California voters decisively rejected a recall of Gov. Gavin Newsom, with the Associated Press declaring Newsom the winner shortly after polls closed on Tuesday.
Final numbers will change as mail-in ballots are tallied in the coming days, but initial returns showed 64% of voters rejecting a recall. That was enough to declare Newsom the winner less than an hour after polls closed at 8PM.
“We rejected cynicism and bigotry and chose hope and progress,” said Newsom in a statement late Tuesday evening.
San Franciscans voted overwhelmingly to retain Newsom, who was mayor of San Francisco between 2004 and 2011.
53% of San Francisco’s 502,000 registered voters cast a ballot in the recall election, and initial results posted by the Department of Elections showed 87% of voters in the city rejecting Newsom’s recall.
The ballot posed two questions: Should Newsom be recalled, and who should replace him? Ballots listed 46 replacement candidates, with conservative radio host Larry Elder consistently leading in polls heading into the Sept. 14 election.
In San Francisco, Kevin Paffrath, a YouTube host and Democrat, was the top replacement candidate with 21% of votes on the second question. Other leading vote getters were Elder (20%) and Kevin Faulconer, a Republican former mayor of San Diego (11%). However, the results showed that many left the second question blank: Of 267,000 total ballots counted on Tuesday evening, only 95,600 chose a replacement candidate.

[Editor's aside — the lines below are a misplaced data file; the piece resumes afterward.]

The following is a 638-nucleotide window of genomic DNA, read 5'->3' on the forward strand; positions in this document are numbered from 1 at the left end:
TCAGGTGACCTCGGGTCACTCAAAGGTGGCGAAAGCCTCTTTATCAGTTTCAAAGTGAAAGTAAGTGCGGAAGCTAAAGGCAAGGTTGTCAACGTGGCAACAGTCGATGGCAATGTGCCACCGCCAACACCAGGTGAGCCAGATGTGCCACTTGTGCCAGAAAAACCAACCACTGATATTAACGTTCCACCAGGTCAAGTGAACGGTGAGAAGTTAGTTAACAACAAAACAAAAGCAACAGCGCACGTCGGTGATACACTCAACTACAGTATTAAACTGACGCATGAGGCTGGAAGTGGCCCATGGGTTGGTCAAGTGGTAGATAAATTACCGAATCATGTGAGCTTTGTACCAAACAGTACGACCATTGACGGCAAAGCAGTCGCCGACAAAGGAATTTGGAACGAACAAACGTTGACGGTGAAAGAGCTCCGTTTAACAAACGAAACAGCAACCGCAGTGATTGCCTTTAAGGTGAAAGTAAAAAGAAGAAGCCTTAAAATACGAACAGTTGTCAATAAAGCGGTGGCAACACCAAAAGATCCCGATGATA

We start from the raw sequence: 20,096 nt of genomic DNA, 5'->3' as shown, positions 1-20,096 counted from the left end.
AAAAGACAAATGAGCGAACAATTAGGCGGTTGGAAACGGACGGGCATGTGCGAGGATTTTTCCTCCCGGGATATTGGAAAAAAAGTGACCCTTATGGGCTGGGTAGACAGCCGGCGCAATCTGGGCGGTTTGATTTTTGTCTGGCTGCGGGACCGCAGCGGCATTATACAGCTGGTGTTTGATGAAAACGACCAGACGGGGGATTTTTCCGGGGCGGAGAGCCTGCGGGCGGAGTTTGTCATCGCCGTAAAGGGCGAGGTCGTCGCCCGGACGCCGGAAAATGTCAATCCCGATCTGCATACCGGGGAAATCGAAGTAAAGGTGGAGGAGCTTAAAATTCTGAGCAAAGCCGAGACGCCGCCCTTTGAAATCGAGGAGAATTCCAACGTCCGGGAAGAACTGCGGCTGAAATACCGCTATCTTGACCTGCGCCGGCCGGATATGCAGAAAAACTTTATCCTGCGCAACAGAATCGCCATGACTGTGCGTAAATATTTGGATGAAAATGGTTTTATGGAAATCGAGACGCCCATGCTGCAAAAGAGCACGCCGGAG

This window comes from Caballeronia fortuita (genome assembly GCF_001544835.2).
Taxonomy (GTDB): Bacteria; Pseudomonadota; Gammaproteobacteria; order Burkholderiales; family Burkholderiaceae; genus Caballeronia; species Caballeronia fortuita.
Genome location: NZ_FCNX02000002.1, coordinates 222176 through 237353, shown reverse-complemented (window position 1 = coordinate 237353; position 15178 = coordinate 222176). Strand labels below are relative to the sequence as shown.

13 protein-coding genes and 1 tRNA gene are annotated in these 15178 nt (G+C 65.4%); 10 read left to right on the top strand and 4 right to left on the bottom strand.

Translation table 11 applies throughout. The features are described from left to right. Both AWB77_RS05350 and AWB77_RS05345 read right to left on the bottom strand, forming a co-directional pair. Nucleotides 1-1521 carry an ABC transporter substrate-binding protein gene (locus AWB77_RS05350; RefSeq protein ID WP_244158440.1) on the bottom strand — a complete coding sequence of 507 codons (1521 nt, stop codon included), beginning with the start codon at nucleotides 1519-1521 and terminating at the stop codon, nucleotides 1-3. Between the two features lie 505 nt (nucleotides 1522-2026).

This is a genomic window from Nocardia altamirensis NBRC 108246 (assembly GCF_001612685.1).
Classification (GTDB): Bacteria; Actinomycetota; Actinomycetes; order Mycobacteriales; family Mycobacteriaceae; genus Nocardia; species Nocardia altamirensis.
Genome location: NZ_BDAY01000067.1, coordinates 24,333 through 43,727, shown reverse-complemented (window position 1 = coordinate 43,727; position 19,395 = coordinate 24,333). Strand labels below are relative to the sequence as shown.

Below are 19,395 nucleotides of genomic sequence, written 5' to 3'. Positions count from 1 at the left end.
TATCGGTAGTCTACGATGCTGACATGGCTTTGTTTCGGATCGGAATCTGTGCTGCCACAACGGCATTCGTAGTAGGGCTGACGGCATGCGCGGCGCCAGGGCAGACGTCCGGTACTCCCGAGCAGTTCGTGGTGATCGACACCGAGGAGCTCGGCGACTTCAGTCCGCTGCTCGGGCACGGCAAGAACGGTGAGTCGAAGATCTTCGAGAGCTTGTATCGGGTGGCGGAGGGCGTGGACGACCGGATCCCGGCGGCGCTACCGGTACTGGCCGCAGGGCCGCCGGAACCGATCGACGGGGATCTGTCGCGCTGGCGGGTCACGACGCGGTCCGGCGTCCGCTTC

Newsom’s victory means that he will keep his seat until at least November 2022, when he faces a re-election contest. Newsom took office in January 2019, following stints as lieutenant governor and as San Francisco mayor.
In the days leading up to Tuesday’s election, local and national Democrats rallied around Newsom and urged voters to reject what would have been a consequential changing of the guard in one of the nation’s bluest states.
In an interview with Here/Say this week, Mayor London Breed underscored the significance of the recall race for San Francisco’s housing efforts.
She pointed to Project Roomkey, an effort spearheaded by Newsom to acquire underused hotels and motels for homeless rehousing.
“Project Roomkey has helped us to purchase two additional hotels, and we plan to purchase four more…we’re talking about hundreds of units just of affordable housing,” said Breed. “There is so much at stake.”